You’re zipping through the sales meeting, plenty to report on, (which is great) and then glancing at your texts on your smart phone under the table because your sales manager is about to wrap it all up. Then all of a sudden she says, “Time to role-play!” Groan, Ugh. Groan.
Why is role-playing important?
Most salespeople dread role-playing. Yet to be the best ad salesperson in your niche you need to incorporate regular practice sessions into your schedule. Take the initiative and set aside time for it. Sales Coach Ryan Dohrn shares some ways to improve on what you are doing now. To be your best in the real-world, read on!
Ryan has coached thousands of salespeople and their managers about role-playing. The key is to take it seriously. Practice to prospects with serious objections and issues that you really encounter.
Start sales role-playing one-on-one and then as you become more confident, move to group role-play. Next, try these steps to improve your practice. Prepare beforehand.
- Create a flow chart with each step of your typical sales call. Map it out visually and then follow the map as you practice.
- Re-create real-world scenarios that you actually encounter when making calls, both in person and on the phone.
- Don’t imagine fictional advertisers, focus instead on the different personality types of prospects you encounter.
- Practice to a client that is smart, savvy and has tons of questions.
- Anticipate the runaway client that takes you down the odd rabbit hole, (like a real advertiser might), and build this into your role-play.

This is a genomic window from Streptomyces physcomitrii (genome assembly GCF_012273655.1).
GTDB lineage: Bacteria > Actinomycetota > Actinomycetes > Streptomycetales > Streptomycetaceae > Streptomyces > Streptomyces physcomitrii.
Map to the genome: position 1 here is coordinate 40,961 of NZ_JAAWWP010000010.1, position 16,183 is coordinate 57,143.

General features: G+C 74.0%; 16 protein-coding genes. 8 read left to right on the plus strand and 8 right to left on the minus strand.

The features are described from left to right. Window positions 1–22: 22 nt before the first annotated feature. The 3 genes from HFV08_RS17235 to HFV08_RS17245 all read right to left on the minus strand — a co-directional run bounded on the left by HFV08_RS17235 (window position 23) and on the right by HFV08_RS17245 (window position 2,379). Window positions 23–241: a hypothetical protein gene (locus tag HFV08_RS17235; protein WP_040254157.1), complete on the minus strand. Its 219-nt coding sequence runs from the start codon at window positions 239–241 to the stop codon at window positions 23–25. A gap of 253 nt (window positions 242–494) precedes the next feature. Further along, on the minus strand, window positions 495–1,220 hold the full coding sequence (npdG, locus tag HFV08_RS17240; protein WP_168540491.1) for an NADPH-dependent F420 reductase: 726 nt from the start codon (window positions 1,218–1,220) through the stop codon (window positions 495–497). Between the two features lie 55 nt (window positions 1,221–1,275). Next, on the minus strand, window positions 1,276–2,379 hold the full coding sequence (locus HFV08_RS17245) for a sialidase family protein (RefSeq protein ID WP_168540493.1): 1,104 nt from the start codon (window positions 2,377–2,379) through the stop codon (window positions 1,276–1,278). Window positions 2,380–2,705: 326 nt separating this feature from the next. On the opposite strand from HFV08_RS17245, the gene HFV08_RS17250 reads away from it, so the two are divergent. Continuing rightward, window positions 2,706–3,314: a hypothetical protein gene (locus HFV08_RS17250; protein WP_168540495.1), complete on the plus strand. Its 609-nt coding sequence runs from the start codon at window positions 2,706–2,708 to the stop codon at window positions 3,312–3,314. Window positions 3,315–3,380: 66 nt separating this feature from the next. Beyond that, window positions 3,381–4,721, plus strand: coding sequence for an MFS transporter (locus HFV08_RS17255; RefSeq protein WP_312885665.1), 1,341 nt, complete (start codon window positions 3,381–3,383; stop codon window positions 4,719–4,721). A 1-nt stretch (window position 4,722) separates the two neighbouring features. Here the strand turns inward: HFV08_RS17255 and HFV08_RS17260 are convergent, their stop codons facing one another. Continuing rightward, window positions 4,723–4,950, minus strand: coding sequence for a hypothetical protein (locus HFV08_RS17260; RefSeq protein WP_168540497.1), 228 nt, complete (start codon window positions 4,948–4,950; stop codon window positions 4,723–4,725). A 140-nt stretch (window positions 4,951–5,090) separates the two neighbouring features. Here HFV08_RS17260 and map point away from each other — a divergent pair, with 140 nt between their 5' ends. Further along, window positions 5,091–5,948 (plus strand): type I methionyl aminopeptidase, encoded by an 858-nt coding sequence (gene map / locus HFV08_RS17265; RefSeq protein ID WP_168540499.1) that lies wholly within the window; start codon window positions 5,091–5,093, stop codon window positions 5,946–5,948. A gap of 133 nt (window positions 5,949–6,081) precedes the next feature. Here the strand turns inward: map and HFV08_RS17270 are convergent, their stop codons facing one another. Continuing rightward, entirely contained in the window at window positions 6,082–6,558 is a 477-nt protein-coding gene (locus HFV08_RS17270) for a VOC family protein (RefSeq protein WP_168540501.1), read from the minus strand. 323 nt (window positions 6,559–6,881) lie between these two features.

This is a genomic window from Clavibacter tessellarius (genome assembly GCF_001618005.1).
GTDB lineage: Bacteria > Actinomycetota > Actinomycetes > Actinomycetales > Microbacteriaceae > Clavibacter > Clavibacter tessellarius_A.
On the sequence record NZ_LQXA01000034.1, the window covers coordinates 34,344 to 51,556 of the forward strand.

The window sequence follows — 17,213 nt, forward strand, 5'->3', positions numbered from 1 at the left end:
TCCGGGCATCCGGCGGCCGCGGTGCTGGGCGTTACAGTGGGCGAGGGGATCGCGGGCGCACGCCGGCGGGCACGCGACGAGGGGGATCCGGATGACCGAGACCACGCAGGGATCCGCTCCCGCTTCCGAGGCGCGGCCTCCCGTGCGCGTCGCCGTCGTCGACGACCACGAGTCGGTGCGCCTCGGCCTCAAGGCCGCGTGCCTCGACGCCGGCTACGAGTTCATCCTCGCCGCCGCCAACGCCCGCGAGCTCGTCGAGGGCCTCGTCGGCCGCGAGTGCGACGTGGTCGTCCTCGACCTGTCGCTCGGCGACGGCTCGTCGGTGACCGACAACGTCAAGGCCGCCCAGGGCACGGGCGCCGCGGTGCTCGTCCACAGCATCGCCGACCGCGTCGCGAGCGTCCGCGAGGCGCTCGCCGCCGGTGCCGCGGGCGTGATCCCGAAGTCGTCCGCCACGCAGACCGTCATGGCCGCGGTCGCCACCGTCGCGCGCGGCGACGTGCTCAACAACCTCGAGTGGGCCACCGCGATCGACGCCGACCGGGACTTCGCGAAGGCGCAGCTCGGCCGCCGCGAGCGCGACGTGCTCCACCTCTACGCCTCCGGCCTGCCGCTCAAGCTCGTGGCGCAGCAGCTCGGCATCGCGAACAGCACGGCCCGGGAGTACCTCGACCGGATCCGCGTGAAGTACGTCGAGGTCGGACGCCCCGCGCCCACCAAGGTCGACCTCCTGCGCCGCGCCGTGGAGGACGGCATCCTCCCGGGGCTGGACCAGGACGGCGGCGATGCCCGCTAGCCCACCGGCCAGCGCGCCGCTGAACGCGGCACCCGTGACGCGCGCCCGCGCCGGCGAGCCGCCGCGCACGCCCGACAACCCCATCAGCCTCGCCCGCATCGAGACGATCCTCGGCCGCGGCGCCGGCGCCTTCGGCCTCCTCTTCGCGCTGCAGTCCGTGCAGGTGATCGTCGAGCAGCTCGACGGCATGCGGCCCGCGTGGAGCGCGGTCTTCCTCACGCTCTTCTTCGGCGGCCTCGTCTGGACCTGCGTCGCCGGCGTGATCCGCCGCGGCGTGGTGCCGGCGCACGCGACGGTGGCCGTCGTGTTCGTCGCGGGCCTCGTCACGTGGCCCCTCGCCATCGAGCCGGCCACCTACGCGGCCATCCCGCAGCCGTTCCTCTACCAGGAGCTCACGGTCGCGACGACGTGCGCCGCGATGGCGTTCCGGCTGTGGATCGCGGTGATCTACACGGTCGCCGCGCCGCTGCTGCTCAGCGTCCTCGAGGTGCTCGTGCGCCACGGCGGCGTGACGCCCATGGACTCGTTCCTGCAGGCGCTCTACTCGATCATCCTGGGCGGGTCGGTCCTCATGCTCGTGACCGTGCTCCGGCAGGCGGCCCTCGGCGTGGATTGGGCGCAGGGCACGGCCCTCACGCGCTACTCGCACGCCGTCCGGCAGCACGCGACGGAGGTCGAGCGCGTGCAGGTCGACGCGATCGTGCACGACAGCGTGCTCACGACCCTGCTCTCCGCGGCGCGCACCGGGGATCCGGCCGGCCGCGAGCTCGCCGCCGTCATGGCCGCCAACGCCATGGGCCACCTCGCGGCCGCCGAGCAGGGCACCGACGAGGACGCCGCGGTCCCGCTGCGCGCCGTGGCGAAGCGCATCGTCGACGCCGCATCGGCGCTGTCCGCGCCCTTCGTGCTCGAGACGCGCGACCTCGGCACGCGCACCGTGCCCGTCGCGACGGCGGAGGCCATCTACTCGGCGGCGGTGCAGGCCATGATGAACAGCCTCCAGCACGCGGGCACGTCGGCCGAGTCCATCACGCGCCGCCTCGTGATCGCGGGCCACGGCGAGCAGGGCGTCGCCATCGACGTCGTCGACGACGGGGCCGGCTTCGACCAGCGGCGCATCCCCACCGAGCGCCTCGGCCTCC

Do’s and Don’ts
- Don’t leave out any steps. If you find yourself saying blah-blah as a filler, stop. Start over at the beginning. Rehearse for real.
- Do practice with someone you respect who will give you quality feedback.
- Do be prepared to screw up. Role-play doesn’t always go smoothly, that’s why it’s a practice.
- Do the initial walkthrough in a robotic way. This helps you find your composure.
- Do set a schedule and commit to 2x a week for the first two weeks, for example. Then once a week for awhile, then graduate to once a month. Never stop practicing!
Continue to update and customize
As you roll out new products, absolutely develop a practice just for them. If you have legacy products that need some sales growth, create a role-play just for these legacy products. Conversely, if you know you have a weak area of expertise, use role-play to practice until you sound confident about it.
Finally, make sure you have notes to follow until you get it perfect. Be consistent. Don’t just make it up as you go. If you stay committed to regular role-play and dedicate yourself to it, you’ll learn to be ready for anything. You will also have the confidence to deal with it.
Bonus tip: Yet another way to improve is to video the role-playing session. There may be things you are doing that you are not even aware of. Hearing and seeing yourself afterwards can really help you improve your sales approach.
More about Ryan: Ryan Dohrn is an award winning sales coach and offers sales training to thousands of sales executives each year. He is also an international motivational speaker and the author of the best selling sales book, Selling Backwards. Ryan is the President and founder of Brain Swell Media, a boutique sales training and sales coaching firm with a detailed focus on sales training and coaching for media and technology companies. He is also the owner and Publisher of SalesTrainingWorld.com an online portal for sales training success.
About this blogger: Diana Landau is the Content Wrangler for Niche Media. A former sales director and corporate marketing hack, she has now found nirvana in writing and wrangling quality content. Diana is a food, wine, art and SF Giants enthusiast…who sometimes gets carried away.
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